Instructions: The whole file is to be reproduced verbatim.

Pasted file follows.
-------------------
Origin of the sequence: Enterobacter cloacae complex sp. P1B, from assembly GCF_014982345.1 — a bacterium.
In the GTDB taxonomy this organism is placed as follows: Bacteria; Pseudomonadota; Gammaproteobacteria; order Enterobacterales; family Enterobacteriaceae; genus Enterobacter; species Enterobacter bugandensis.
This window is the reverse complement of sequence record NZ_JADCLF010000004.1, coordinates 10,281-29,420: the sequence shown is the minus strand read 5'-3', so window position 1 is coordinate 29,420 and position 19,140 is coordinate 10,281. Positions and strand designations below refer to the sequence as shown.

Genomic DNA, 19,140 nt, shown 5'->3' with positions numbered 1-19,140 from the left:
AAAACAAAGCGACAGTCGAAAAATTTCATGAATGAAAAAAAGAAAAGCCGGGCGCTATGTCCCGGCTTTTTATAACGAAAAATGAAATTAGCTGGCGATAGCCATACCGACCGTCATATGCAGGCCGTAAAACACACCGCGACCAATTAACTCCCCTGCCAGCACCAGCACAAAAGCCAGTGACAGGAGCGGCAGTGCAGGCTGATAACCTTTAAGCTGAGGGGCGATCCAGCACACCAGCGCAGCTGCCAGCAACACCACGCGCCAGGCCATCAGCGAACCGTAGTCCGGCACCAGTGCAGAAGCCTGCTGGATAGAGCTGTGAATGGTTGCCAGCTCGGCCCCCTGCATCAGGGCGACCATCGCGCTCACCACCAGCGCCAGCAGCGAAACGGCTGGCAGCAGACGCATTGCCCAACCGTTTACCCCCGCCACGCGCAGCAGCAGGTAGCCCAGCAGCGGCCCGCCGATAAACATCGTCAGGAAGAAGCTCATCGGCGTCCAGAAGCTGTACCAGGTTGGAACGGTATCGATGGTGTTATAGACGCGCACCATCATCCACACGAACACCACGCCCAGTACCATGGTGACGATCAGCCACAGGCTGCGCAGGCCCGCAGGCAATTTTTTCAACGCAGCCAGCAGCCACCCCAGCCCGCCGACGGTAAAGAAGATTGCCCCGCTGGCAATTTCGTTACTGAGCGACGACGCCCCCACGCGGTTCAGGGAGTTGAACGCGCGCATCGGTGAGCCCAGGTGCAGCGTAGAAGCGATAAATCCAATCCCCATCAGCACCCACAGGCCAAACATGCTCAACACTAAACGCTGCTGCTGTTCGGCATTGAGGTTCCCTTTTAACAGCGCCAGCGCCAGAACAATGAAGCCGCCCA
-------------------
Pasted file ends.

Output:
Origin of the sequence: Enterobacter cloacae complex sp. P1B, from assembly GCF_014982345.1 — a bacterium.
In the GTDB taxonomy this organism is placed as follows: Bacteria; Pseudomonadota; Gammaproteobacteria; order Enterobacterales; family Enterobacteriaceae; genus Enterobacter; species Enterobacter bugandensis.
This window is the reverse complement of sequence record NZ_JADCLF010000004.1, coordinates 10,281-29,420: the sequence shown is the minus strand read 5'-3', so window position 1 is coordinate 29,420 and position 19,140 is coordinate 10,281. Positions and strand designations below refer to the sequence as shown.

Genomic DNA, 19,140 nt, shown 5'->3' with positions numbered 1-19,140 from the left:
AAAACAAAGCGACAGTCGAAAAATTTCATGAATGAAAAAAAGAAAAGCCGGGCGCTATGTCCCGGCTTTTTATAACGAAAAATGAAATTAGCTGGCGATAGCCATACCGACCGTCATATGCAGGCCGTAAAACACACCGCGACCAATTAACTCCCCTGCCAGCACCAGCACAAAAGCCAGTGACAGGAGCGGCAGTGCAGGCTGATAACCTTTAAGCTGAGGGGCGATCCAGCACACCAGCGCAGCTGCCAGCAACACCACGCGCCAGGCCATCAGCGAACCGTAGTCCGGCACCAGTGCAGAAGCCTGCTGGATAGAGCTGTGAATGGTTGCCAGCTCGGCCCCCTGCATCAGGGCGACCATCGCGCTCACCACCAGCGCCAGCAGCGAAACGGCTGGCAGCAGACGCATTGCCCAACCGTTTACCCCCGCCACGCGCAGCAGCAGGTAGCCCAGCAGCGGCCCGCCGATAAACATCGTCAGGAAGAAGCTCATCGGCGTCCAGAAGCTGTACCAGGTTGGAACGGTATCGATGGTGTTATAGACGCGCACCATCATCCACACGAACACCACGCCCAGTACCATGGTGACGATCAGCCACAGGCTGCGCAGGCCCGCAGGCAATTTTTTCAACGCAGCCAGCAGCCACCCCAGCCCGCCGACGGTAAAGAAGATTGCCCCGCTGGCAATTTCGTTACTGAGCGACGACGCCCCCACGCGGTTCAGGGAGTTGAACGCGCGCATCGGTGAGCCCAGGTGCAGCGTAGAAGCGATAAATCCAATCCCCATCAGCACCCACAGGCCAAACATGCTCAACACTAAACGCTGCTGCTGTTCGGCATTGAGGTTCCCTTTTAACAGCGCCAGCGCCAGAACAATGAAGCCGCCCA